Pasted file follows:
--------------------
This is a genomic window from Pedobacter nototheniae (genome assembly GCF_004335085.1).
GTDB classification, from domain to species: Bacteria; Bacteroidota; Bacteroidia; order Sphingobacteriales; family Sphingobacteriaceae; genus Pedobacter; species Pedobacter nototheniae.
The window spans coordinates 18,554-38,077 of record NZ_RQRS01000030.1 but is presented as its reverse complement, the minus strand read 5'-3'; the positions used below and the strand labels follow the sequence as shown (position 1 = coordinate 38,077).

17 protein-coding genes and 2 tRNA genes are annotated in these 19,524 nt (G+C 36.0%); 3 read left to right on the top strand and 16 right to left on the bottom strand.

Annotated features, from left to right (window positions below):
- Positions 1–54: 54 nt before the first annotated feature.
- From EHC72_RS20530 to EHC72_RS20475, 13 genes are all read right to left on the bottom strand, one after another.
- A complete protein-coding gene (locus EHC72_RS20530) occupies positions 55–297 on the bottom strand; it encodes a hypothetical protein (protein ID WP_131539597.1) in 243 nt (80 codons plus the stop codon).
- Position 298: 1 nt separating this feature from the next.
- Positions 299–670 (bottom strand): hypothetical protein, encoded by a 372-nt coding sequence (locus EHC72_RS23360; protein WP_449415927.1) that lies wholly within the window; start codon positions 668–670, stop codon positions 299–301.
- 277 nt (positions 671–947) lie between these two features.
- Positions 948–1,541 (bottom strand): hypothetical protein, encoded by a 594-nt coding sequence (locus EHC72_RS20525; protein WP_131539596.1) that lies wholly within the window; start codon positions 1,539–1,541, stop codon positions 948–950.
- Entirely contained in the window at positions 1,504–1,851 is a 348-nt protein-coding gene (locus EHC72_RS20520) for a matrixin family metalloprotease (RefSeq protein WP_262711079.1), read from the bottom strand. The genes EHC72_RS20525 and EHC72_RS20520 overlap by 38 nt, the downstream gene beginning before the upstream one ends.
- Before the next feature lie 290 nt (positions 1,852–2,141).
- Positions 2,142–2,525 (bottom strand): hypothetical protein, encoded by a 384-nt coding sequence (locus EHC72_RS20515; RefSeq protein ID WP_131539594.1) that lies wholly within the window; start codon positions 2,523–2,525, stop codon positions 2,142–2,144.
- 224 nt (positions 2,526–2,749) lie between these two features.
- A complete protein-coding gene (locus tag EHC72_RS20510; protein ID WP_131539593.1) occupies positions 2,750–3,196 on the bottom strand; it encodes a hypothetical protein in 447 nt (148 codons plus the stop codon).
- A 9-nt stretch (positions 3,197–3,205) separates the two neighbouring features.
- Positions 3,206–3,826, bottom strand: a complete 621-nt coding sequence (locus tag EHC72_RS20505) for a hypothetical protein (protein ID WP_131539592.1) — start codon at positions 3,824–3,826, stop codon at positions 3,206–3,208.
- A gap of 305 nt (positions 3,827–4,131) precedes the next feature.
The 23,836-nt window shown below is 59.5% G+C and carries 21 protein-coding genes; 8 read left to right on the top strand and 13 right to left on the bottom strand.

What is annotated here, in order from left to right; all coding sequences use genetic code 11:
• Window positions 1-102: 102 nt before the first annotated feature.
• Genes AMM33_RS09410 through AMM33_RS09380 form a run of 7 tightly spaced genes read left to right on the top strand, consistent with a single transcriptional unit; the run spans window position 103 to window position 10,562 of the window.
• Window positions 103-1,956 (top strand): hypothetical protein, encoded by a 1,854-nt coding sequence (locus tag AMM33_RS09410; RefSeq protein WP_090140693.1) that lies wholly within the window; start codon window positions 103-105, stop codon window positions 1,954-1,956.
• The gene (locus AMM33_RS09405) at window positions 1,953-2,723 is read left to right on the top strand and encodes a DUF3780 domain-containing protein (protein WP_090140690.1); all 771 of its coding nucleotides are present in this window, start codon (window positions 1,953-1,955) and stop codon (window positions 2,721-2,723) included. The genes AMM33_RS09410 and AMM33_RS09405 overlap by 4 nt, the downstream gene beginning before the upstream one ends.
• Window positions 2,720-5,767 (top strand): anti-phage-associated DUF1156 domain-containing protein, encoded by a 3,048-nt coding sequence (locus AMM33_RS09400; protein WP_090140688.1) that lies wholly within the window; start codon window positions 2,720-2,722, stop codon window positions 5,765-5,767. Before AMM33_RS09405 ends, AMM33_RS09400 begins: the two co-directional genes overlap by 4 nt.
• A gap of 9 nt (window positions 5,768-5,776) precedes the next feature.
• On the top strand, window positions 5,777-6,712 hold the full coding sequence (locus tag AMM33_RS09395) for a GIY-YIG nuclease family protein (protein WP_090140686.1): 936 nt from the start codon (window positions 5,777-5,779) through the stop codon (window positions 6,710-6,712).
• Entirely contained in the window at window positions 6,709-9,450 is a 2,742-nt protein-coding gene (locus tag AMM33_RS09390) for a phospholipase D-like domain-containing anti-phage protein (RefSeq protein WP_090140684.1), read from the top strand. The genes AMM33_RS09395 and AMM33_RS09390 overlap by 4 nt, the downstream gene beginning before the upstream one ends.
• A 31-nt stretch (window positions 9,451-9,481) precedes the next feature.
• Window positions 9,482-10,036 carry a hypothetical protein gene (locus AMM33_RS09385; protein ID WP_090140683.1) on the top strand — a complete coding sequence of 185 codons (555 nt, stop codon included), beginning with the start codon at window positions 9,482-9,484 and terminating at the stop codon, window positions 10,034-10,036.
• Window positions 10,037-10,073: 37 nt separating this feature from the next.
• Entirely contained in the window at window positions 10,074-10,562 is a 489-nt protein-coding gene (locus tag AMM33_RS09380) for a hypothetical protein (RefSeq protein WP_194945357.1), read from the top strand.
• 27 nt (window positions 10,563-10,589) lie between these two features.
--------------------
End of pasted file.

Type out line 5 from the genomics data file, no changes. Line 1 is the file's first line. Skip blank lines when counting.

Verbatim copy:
Annotated features, from left to right (window positions below):